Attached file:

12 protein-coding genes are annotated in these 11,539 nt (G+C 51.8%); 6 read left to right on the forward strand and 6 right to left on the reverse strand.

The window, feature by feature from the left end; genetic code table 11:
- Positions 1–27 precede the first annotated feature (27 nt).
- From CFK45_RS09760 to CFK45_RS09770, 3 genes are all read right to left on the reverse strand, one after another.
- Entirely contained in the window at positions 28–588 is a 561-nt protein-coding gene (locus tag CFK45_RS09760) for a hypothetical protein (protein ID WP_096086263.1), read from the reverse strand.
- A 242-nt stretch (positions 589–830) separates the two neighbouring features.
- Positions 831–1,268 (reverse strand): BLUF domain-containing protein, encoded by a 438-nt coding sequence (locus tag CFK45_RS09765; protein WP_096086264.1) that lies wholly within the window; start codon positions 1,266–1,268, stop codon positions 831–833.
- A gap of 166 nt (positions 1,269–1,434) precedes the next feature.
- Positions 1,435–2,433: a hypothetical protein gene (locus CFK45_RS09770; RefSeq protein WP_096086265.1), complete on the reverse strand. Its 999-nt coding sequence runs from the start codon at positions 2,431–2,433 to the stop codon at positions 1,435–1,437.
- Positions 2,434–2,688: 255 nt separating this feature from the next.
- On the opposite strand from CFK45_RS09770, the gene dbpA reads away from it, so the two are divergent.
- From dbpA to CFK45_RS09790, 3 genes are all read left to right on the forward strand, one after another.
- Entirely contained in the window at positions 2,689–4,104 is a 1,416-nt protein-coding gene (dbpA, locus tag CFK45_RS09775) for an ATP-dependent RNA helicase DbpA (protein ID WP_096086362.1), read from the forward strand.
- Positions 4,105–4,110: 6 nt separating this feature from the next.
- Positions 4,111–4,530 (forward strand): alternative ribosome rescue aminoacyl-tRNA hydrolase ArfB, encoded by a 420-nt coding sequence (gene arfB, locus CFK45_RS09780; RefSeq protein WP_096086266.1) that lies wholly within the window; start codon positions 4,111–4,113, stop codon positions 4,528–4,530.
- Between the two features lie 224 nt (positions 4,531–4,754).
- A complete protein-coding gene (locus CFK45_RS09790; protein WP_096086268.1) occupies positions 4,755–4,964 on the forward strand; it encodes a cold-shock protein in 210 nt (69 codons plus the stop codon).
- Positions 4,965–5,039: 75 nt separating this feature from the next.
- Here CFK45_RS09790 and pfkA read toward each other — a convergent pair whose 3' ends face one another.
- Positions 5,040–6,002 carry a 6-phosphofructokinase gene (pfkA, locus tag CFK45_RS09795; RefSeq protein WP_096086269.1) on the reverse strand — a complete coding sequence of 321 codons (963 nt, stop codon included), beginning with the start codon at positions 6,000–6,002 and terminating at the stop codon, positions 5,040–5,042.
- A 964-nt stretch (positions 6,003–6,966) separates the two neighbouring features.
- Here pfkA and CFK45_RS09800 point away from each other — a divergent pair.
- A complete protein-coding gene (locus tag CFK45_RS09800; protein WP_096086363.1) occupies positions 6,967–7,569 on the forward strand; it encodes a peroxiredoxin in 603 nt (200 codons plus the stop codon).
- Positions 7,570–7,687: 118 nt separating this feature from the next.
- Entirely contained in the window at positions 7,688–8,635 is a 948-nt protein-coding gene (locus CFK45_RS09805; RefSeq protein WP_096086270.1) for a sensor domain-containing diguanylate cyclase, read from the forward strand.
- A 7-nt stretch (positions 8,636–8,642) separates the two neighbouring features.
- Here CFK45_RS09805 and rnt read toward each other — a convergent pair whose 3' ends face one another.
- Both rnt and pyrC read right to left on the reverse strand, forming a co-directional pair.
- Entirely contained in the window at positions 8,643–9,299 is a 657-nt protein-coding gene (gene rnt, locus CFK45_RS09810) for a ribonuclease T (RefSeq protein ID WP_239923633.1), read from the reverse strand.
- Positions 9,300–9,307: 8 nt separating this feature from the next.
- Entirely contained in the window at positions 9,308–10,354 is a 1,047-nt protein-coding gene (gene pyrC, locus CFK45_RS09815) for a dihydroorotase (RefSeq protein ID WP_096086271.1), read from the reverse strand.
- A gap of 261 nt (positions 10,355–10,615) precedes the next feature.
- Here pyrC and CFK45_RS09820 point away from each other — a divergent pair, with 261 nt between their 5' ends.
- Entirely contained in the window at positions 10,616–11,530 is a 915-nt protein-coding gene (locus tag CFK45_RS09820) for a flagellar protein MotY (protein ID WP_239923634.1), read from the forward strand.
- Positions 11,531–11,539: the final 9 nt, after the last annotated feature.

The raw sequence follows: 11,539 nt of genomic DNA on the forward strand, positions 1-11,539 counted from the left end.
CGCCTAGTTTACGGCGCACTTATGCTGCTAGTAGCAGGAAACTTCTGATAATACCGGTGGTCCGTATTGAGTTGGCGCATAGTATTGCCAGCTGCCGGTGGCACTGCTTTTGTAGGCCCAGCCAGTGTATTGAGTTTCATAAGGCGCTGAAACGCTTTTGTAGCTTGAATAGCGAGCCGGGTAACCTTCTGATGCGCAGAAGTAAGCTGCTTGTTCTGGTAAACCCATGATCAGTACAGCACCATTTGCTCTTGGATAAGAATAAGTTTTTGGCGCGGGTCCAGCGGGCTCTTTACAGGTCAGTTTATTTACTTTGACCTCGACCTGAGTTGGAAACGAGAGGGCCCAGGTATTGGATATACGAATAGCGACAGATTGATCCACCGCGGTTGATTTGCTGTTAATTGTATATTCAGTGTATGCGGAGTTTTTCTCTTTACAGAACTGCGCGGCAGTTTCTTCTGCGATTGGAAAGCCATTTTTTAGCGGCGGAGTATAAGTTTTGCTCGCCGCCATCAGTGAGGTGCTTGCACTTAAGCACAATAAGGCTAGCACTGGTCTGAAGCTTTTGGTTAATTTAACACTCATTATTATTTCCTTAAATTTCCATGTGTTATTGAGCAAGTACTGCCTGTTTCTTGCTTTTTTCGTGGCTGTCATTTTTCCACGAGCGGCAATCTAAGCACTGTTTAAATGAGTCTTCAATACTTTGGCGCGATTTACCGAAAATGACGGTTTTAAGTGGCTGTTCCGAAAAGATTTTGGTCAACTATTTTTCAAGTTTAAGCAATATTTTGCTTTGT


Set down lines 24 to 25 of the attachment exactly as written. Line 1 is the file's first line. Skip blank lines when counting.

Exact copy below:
- Positions 7,570–7,687: 118 nt separating this feature from the next.
- Entirely contained in the window at positions 7,688–8,635 is a 948-nt protein-coding gene (locus CFK45_RS09805; RefSeq protein WP_096086270.1) for a sensor domain-containing diguanylate cyclase, read from the forward strand.